My absolute favorite thing about this film, however, is the way it completely demolishes one of the most formulaic - and popular - aspects of all Disney's animated films: the sidekicks. They appear in every film and they rarely do anything to advance the story. They are comic relief, usually voiced by celebrities, there to keep the kiddies from getting antsy. As time went on and the films followed the Disney formula more and more closely, the uselessness of the sidekicks became more and more egregious. Look at late-era Disney films like The Hunchback of Notre Dame, with it's cut-up gargoyles, or Pocahontas with it's downright irritating raccoon/hummingbird combination, and you'll see what I mean. These characters add nothing and eventually become downright annoying. This film has two sidekicks, both are more or less traditional - a cajun firefly and a jazz-trumpeter gator - but the outcome of one of them is anything but, particularly in the context of a Disney film. I'm trying to be very careful not to spoil anything, but when what happened...did...I was nothing less than shocked. And while there is a (pleasantly) manipulative ending to the character's story, the director-writers do not shy away from the darkness, and that is precisely why the moment is so utterly powerful.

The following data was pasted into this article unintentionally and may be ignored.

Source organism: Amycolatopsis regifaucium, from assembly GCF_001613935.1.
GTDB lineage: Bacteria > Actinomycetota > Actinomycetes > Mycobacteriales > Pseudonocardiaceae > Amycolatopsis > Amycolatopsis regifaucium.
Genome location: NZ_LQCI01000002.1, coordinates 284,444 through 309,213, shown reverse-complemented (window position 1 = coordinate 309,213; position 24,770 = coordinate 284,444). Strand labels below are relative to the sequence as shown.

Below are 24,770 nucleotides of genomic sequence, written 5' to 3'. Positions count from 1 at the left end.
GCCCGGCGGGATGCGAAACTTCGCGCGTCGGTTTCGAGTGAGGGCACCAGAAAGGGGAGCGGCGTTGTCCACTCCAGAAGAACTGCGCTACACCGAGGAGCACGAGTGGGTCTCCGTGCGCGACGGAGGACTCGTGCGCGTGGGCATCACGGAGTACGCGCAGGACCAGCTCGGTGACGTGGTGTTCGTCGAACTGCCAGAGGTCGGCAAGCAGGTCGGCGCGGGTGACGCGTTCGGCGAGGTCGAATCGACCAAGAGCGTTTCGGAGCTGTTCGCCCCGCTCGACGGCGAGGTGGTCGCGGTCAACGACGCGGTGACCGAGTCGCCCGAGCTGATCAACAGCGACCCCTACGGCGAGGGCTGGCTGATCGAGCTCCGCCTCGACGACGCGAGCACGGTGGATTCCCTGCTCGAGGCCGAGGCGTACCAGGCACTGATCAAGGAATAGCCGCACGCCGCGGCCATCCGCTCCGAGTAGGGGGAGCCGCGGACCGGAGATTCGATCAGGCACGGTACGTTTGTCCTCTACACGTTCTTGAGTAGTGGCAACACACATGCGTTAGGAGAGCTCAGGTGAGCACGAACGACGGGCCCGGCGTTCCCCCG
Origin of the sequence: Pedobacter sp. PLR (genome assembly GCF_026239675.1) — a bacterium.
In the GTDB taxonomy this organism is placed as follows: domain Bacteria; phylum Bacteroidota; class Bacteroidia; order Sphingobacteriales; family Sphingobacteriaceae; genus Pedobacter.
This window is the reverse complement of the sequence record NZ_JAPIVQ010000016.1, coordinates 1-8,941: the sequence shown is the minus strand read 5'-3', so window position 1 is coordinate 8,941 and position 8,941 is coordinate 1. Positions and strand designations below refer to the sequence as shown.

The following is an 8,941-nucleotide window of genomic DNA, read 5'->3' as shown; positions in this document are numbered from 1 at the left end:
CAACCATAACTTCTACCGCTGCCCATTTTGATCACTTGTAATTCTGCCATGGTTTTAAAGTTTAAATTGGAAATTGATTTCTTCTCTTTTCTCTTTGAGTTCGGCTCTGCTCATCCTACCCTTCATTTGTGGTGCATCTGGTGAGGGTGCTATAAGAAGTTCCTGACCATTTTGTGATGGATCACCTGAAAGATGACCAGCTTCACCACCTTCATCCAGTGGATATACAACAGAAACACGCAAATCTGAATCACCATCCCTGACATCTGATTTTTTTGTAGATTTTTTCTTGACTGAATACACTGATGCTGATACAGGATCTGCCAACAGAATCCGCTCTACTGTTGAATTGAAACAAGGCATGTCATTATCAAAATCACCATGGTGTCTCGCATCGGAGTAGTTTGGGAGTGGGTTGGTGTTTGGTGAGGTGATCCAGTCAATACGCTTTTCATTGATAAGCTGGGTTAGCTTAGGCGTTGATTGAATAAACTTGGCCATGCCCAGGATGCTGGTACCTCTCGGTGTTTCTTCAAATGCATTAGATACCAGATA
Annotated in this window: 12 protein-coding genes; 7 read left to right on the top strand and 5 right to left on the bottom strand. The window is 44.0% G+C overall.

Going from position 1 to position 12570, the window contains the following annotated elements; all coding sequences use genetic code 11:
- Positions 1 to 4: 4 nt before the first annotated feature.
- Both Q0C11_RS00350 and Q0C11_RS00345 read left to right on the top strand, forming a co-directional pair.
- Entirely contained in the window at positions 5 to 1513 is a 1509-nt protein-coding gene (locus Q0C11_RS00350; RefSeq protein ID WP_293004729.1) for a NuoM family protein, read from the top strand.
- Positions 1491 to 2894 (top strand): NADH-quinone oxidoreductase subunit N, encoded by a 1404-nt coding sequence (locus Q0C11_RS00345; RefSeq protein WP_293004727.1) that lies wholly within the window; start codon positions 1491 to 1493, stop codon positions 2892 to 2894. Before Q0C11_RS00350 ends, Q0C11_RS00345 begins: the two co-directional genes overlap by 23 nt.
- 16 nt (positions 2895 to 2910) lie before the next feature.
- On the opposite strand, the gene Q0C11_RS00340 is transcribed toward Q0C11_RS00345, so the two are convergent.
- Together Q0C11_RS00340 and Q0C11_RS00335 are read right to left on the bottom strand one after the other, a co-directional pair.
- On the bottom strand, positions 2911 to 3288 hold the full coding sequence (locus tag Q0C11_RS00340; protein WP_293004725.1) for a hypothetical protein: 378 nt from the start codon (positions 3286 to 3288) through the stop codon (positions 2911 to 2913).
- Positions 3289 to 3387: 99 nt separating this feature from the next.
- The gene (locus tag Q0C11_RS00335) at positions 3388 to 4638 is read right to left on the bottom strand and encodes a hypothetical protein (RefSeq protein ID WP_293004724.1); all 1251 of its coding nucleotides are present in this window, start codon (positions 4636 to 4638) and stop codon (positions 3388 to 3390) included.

I desperately wanted this film to be good, and it exceeded all my hopes. I wasn't expecting much, particularly in light of Disney's recent track record. It's not perfect, but one of the best films of the year.

#2 mikesncc1701

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Posted 21 March 2010 - 02:14 PM

Well put sir. I absolutely loved it too. The only thing I have to add is that Dr. Facilier is definitely one of the coolest Disney villains out there.